A principle witness and advocate for the Medical Aid in Dying for the Terminally Ill Act (MAID), passed away on Wednesday, February 15, 2023. Ms. Postel, suffering from a recurring bout of cancer coupled with Mastocytosis, a little known and rarely diagnosed disease, availed herself of the legislation for which she fought so hard to have passed into law in New Jersey.
Ms. Postel’s advocacy for the MAID Act stemmed from the death, caused by cancer, of her only son, Edward Hoeger. She often quoted Eddy as saying, “I am not afraid of death, I am afraid of how I will die”. Having witnessed his suffering, Penny vowed to do what she could to ensure that other terminally ill individuals and families would not have to endure the same anguish.
Penny was born in New York, New York, to George Postel and Elsie (nee Walsky). The family later moved to NJ where Penny graduated from Collingswood High School. Upon graduation she became a licensed cosmetologist and was able to support her two children and continue her education after her divorce at age 23. By age 38, Penny had obtained her BA in English. She went on to become a teacher at Triton High School where she spent many years teaching AP English. She retired from Triton after 25 years with a close cadre of lifetime friends and many fond memories.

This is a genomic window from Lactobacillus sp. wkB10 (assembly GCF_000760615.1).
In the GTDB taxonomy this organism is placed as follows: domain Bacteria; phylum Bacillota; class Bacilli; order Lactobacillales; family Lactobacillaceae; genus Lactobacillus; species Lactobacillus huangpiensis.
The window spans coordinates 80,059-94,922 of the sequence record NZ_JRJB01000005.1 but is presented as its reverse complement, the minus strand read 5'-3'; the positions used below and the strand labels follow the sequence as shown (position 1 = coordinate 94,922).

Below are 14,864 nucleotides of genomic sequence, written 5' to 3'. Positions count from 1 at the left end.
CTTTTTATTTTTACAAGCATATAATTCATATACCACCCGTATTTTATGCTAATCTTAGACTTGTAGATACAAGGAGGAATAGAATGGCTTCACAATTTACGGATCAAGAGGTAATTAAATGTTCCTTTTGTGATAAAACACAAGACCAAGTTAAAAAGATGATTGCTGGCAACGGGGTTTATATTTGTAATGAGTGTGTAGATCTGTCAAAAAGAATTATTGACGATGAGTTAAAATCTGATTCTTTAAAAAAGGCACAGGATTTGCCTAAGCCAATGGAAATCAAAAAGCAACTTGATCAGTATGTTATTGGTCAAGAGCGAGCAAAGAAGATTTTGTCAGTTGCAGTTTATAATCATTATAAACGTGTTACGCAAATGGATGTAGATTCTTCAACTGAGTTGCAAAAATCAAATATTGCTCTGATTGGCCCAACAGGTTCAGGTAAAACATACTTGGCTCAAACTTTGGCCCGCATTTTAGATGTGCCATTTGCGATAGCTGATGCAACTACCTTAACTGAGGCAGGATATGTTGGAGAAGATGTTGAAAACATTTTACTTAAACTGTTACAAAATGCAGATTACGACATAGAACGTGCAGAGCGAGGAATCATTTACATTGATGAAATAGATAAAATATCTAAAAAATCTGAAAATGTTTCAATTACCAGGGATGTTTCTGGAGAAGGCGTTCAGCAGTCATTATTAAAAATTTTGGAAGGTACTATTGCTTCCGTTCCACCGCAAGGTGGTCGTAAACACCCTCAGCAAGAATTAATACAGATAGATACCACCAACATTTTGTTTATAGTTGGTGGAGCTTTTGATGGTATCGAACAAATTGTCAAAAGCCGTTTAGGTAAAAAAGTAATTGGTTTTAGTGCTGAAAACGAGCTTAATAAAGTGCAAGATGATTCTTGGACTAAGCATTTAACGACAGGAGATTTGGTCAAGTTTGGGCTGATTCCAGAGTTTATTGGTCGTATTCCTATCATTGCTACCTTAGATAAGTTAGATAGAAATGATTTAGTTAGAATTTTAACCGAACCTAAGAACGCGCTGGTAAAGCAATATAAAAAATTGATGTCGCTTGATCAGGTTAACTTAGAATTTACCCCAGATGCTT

Her students were always her major concern and as an activist she fought many battles to protect their rights to a quality education. Penny was also dedicated to the cause of separation of Church and State and became a plaintiff in a lawsuit filed by the ACLU. The lawsuit was a success and the verdict returned more than $10 million dollars, that had previously been awarded to a male only sectarian institution, to the public school system.
A perfect summation of Penny’s tutelage is captured in this quote from one of her students, “What I admired most about Penny was her free spirit. She taught me that it was okay to be different, to march to the beat of my own drum, to go against the status quo, and to stick up for those who could not defend themselves.”
Penny attracted a diverse group of friends who were her family. She had an active social life: she was involved with the Riverside group for almost 40 years where she made lifelong friends; she was an avid reader and belonged to many book clubs; she continued her education, taking classes well into her late 70s; and she travelled the world with her friends and her children.
Penny was a true humanitarian and humanist, who fought her whole life for the equal treatment of all people and their rights to be true to themselves. Penny’s wit and wisdom always led to meaningful discussions and she created a safe haven for all who knew her.
Penny’s mark on this world is indelible and her spirit lives on in all of those that knew her.
Penny is predeceased by her son Edward Hoeger. She is survived by her daughter Ellyce Hoeger, her grandchildren Edward and Myles, and her great-grandchild Jeremiah.
In lieu of flowers, please consider making a donation to the ACLU or Americans United for the Separation of Church and State or The Mast Cell Disease Society.